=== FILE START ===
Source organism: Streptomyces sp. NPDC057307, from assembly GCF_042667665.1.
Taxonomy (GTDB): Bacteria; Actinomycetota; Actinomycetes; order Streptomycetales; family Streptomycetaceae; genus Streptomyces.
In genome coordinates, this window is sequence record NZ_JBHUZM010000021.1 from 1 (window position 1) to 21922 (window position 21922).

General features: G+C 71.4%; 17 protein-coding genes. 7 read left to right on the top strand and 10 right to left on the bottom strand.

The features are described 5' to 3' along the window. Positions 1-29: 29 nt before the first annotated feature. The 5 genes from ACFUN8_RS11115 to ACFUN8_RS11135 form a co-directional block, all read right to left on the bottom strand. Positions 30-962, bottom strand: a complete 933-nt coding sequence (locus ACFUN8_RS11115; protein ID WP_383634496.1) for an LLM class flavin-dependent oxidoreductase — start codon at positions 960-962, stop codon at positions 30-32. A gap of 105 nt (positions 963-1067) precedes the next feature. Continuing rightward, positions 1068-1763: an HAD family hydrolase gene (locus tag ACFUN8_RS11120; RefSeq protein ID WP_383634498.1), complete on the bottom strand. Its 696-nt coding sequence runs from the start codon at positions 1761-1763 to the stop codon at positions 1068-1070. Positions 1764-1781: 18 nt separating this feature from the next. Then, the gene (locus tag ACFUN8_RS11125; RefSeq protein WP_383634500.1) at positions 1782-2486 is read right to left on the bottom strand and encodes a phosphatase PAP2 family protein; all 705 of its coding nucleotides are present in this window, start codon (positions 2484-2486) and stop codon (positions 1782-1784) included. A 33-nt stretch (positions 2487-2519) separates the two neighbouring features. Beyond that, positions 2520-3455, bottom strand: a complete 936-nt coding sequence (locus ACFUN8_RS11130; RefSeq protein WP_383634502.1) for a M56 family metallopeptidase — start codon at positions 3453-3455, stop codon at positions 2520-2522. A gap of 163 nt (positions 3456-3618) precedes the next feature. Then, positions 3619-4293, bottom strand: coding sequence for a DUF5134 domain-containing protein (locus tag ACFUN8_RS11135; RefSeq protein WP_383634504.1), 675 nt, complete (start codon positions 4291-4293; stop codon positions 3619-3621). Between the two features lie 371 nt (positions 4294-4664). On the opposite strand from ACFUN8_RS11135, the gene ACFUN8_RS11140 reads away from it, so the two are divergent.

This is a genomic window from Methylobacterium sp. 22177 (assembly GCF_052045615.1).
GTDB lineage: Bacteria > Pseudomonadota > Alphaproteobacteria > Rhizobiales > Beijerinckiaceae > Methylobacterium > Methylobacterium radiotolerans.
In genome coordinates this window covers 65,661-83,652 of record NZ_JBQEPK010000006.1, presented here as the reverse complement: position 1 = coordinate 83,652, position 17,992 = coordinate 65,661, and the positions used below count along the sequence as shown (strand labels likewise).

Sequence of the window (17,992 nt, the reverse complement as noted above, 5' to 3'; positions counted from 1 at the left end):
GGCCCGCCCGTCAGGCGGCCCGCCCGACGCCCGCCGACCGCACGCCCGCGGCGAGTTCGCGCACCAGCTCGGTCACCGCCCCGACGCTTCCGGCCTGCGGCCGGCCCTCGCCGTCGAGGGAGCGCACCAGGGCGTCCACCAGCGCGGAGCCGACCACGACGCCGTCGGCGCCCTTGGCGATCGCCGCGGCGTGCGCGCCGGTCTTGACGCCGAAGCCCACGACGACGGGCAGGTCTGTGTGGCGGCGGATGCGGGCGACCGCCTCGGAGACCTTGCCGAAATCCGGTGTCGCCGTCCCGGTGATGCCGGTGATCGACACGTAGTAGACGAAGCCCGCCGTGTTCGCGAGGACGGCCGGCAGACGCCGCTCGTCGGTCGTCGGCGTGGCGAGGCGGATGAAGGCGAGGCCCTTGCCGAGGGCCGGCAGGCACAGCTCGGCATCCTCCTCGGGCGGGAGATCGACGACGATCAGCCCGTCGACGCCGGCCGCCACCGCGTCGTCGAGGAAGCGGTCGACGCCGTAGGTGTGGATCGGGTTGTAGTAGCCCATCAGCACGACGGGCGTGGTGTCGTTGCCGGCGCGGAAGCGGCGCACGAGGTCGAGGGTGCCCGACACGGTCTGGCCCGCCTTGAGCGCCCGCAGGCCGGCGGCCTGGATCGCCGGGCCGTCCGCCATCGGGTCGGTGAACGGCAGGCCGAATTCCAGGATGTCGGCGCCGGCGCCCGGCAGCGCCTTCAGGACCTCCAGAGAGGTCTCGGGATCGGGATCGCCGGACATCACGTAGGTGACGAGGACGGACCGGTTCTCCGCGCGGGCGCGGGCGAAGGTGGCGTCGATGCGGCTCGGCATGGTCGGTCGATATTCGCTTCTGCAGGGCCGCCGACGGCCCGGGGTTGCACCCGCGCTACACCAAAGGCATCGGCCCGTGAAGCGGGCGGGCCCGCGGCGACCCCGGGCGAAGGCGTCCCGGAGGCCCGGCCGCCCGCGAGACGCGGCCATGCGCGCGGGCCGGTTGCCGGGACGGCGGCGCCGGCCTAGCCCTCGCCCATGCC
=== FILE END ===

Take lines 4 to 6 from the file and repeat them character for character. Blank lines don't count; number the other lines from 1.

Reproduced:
General features: G+C 71.4%; 17 protein-coding genes. 7 read left to right on the top strand and 10 right to left on the bottom strand.

The features are described 5' to 3' along the window. Positions 1-29: 29 nt before the first annotated feature. The 5 genes from ACFUN8_RS11115 to ACFUN8_RS11135 form a co-directional block, all read right to left on the bottom strand. Positions 30-962, bottom strand: a complete 933-nt coding sequence (locus ACFUN8_RS11115; protein ID WP_383634496.1) for an LLM class flavin-dependent oxidoreductase — start codon at positions 960-962, stop codon at positions 30-32. A gap of 105 nt (positions 963-1067) precedes the next feature. Continuing rightward, positions 1068-1763: an HAD family hydrolase gene (locus tag ACFUN8_RS11120; RefSeq protein ID WP_383634498.1), complete on the bottom strand. Its 696-nt coding sequence runs from the start codon at positions 1761-1763 to the stop codon at positions 1068-1070. Positions 1764-1781: 18 nt separating this feature from the next. Then, the gene (locus tag ACFUN8_RS11125; RefSeq protein WP_383634500.1) at positions 1782-2486 is read right to left on the bottom strand and encodes a phosphatase PAP2 family protein; all 705 of its coding nucleotides are present in this window, start codon (positions 2484-2486) and stop codon (positions 1782-1784) included. A 33-nt stretch (positions 2487-2519) separates the two neighbouring features. Beyond that, positions 2520-3455, bottom strand: a complete 936-nt coding sequence (locus ACFUN8_RS11130; RefSeq protein WP_383634502.1) for a M56 family metallopeptidase — start codon at positions 3453-3455, stop codon at positions 2520-2522. A gap of 163 nt (positions 3456-3618) precedes the next feature. Then, positions 3619-4293, bottom strand: coding sequence for a DUF5134 domain-containing protein (locus tag ACFUN8_RS11135; RefSeq protein WP_383634504.1), 675 nt, complete (start codon positions 4291-4293; stop codon positions 3619-3621). Between the two features lie 371 nt (positions 4294-4664). On the opposite strand from ACFUN8_RS11135, the gene ACFUN8_RS11140 reads away from it, so the two are divergent.

This is a genomic window from Methylobacterium sp. 22177 (assembly GCF_052045615.1).